Unfortunately this hasn’t prevented a haemorrhaging of support amongst the die-hards, those that have been season-ticket holders for more than twenty years, the people that watched us home and away in 92-93, some of my best friends are now giving up on the club that brought us together, it is pretty sad and I must stress other factors play a part including cost, family commitments and getting older, so does the grind of boring football and a struggling team but those self same people lived through seven sold years of dross (1988-95) without giving up the ghost so what is different? Ask them all and they say “Scally”. They don’t feel the club belongs to them anymore, they feel cynical and disconnected, abused and downright furious. I plan to stick it out but to illustrate the feeling amongst fans where I sit in the Rainham End, in 1999-00 eighteen of us bought season-tickets together, how many plan to renew next season even if we stay up? No more than five.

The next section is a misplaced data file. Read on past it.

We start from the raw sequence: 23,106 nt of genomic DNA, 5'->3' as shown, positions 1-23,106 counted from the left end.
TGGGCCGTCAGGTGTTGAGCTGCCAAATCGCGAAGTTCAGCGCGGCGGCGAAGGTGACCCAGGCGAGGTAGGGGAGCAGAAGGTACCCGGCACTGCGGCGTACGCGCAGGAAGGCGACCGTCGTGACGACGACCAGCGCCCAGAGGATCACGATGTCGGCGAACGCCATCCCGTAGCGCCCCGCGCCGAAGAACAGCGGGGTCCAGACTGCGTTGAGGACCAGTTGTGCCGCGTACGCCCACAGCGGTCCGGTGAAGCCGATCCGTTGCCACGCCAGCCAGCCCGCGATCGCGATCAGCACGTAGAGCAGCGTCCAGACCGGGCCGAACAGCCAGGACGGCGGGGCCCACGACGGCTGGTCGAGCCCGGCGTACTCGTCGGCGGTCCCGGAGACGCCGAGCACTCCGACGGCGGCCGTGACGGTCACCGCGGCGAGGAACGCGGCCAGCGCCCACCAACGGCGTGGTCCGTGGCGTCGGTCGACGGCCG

Whenever the Scally debate gets going the one retort from his defenders is the plaintive cry “what happens if he goes?” Well none of us have a crystal ball now do we, some owners are better than others but since the war only three clubs have gone bust, Accrington Stanley was a mad case of small minded panic and petty bureaucracy, the other two casualties had once thing in common, neither Maidstone nor Aldershot owned their own grounds. Every single other club, and nearly two-thirds of the League have been in serious financial trouble in the last twenty-five years, have survived – amazing huh! So my retort now and for ever more will be “What happens if Scally stays?” – more debt, more struggle, most discontent? Now the bad results and the poor quality players are obviously a major concern but they are simply a symptom of a great malaise, the root cause of all our woe is the financial situation and the buck quite correctly stops with Scally. It’s been emotional Paul but now perhaps it is time to go… and soon.